Many fans would nod in agreement…  then pause, ponder, and suggest that “The Ballad of Bobby Pyn”  just might surpass it.  Unlike the rest of The Doldrums, which was recorded at the turn of the millennium, “Bobby Pyn” was recorded three years later, in 2003, when Ariel’s life was collapsing. “I was going through a break-up with my wife, and I recorded it in my closet, because I had to get out of the living room – she was taking over everything.” Perhaps the claustrophobia of this sanctuary / impromptu studio – a three foot by five space, crammed with clothes hung on a rack and piled in hampers – is what impelled Ariel to build such a shimmering skyscape.  But the lyric undercuts the gauzy serene drift-a-long of the track,  Ariel darkly muttering lines like “I just don’t know about love” and “I know everything about hate.”

The name “Bobby Pyn” is an earlier alter ego used by Jan Paul Beahm, better known as Darby Crash, frontman of The Germs. “They’re the  most iconic punk band for me,” says Ariel.  “LA’s claim to fame when it comes to punk. They invented hardcore, inadvertently, but they’re also the most queer and messed-up band ever. Everyone in that band was a genius. They all had very lasting impact -  in my life, and in the world’s life.” Germs drummer Don Bolles would ultimately end up playing in Haunted Graffiti, capping thirty-plus years of “making music and deejaying and dressing like a freak,” in Ariel’s words.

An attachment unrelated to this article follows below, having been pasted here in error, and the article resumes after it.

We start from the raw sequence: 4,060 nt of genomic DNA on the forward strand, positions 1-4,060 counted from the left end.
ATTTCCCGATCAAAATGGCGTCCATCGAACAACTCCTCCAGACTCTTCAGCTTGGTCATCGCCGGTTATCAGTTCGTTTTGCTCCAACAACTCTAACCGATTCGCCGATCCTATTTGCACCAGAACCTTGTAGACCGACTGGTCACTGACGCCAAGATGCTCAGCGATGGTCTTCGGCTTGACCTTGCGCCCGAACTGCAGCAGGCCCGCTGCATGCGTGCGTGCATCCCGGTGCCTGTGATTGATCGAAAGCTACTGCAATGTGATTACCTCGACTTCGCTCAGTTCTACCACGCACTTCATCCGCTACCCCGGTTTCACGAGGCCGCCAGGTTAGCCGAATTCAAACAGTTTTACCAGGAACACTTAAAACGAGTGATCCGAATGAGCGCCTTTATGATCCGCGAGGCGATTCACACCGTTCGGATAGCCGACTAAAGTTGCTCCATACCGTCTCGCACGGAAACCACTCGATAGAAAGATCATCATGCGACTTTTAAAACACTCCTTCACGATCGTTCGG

“They all loved Darby, they idolized him,” Ariel continues. “He was such a charismatic person. A cult leader.”  Magnetic but troubled, Crash died from a deliberate heroin overdose on December 7 1980, the day before John Lennon’s murder.  

“The Ballad of Bobby Pyn” doubles as both a luminous elegy for a lost soul and an exorcism of Ariel’s own destructive impulses.  “That was a trance thing, I really wanted to trance it out,” he recalls. “This almost narcoleptic, spun-out feel. Like some drugged-out zone. I wanted an anthem for my alienation. Me with shades on”. 

Wednesday, June 7, 2023

Weimar n'B: The Weeknd